California is Under Threat from Lightning as Wildfires Rage Across the State
As thousands of fires burn, ominous weather is once again threatening sections of California, with hot, dry temperatures and expected thunderstorms forcing officials to issue warnings over parts of the state’s northwest.
Until Friday, there is a higher chance of fresh ignitions, with the prospect of dry lightning and gusty winds challenging the operations of thousands of firefighters who have been battling huge fires for weeks.
Lightning, which started the deadly August Complex fires that set records last year, is especially dangerous in California’s drought-stricken climate, where parched landscapes may cause flames to move faster and escalate in a difficult-to-control manner.
The National Interagency Fire Center (NIFC) also warned of the possibility of extreme fire behavior, such as pyro cumulonimbus clouds, massive smoke-and-heat-generated formations that can reach miles into the sky and can even stir up winds, unleash thunder and lightning, or even create its own weather. On active big fires in the Sierra into north-east California, central Oregon, and central Idaho, plume-dominated wildfire behavior and pyro cumulonimbus development are possible, according to the agency.
A heat advisory was also issued by the National Weather Service for the Central Valley and inland southern California, with an excessive heat warning stretching eastward across the desert into Nevada.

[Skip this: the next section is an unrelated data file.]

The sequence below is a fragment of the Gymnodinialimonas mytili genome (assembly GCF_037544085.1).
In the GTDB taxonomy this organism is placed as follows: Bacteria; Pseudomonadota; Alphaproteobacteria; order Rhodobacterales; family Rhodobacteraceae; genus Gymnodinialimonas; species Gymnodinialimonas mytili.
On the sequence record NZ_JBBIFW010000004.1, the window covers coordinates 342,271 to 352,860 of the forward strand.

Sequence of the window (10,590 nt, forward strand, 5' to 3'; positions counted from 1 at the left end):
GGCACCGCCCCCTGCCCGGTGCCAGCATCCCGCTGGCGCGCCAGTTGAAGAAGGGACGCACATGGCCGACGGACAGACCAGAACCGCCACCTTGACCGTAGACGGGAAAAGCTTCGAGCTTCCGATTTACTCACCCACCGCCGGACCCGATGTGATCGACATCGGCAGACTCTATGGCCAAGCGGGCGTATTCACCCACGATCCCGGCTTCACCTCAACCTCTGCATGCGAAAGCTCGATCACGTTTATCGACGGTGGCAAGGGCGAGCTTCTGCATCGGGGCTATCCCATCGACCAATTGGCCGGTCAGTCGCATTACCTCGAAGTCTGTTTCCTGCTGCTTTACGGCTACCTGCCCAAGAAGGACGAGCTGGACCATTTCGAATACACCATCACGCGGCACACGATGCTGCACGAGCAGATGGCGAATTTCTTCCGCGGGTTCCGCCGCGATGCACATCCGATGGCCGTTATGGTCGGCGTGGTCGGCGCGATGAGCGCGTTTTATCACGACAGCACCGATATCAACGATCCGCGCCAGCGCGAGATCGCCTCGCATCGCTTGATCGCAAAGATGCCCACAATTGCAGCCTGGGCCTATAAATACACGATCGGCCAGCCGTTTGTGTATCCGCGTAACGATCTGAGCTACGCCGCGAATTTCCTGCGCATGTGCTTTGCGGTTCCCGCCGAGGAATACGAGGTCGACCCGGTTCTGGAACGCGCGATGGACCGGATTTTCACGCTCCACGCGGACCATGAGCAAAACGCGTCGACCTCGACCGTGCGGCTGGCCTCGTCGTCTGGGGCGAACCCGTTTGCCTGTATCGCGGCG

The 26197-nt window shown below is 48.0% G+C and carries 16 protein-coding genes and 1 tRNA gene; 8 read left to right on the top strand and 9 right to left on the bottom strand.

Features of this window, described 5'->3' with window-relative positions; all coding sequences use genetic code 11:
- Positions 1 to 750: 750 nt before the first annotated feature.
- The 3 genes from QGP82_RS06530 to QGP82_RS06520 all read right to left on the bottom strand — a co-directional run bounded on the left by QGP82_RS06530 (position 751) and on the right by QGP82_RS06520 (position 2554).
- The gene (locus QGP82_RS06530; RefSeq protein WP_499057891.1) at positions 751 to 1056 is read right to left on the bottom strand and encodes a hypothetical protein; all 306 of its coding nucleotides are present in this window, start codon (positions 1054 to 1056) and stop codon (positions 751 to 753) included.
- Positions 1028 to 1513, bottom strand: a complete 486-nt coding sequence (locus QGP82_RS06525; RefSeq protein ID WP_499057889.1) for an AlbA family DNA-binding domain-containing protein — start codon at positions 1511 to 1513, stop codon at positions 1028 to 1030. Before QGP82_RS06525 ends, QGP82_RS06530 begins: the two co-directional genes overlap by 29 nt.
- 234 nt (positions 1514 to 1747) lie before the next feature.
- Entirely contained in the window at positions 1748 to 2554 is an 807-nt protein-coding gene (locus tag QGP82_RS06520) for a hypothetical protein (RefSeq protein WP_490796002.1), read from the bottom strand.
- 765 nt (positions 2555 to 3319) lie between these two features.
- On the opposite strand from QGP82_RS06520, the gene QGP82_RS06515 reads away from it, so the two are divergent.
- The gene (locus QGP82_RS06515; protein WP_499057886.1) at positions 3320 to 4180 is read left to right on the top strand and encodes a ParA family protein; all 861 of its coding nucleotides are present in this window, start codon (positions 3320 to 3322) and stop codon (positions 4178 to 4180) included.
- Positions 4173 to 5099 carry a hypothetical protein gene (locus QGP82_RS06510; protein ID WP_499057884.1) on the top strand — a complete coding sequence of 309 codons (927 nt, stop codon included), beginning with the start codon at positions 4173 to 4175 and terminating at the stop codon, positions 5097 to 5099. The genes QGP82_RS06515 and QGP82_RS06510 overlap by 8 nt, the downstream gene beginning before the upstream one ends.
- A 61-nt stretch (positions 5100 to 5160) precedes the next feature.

Climate change has resulted in warmer and drier weather across the American west, causing larger and deadlier wildfires in recent years. The United States has been at national preparedness level 5 for 57 days, the greatest level of risk and preparation for fires as defined by the National Interagency Fire Center (NIFC). Over 22,000 wildland firefighters are still battling large fires, some of which have been burning for weeks.
With months until winter provides respite, California’s wildfire season has kept pace with 2020’s record-breaking season. According to scientists, the weather will get more intense, and wildfires will become more common, devastating, and unpredictable. On Thursday morning, 11 huge fires were raging across the state, three of which were among the top 20 largest fires ever recorded and had yet to be entirely contained.
The Dixie fire, California’s largest single fire, is still burning in the northern Sierra Nevada and southern Cascades region, despite months of containment efforts. As of Thursday, the fire had scorched over 927,320 acres (375,273 hectares), and more than 4,840 people had been sent to fight it, which had taken the life of a first responder and injured three others.
The Caldor fire, which is blazing to the south in the Sierra near Lake Tahoe, triggered extraordinary evacuations last week, but firefighters have been able to confine it, with a 53 percent containment rate as of Thursday.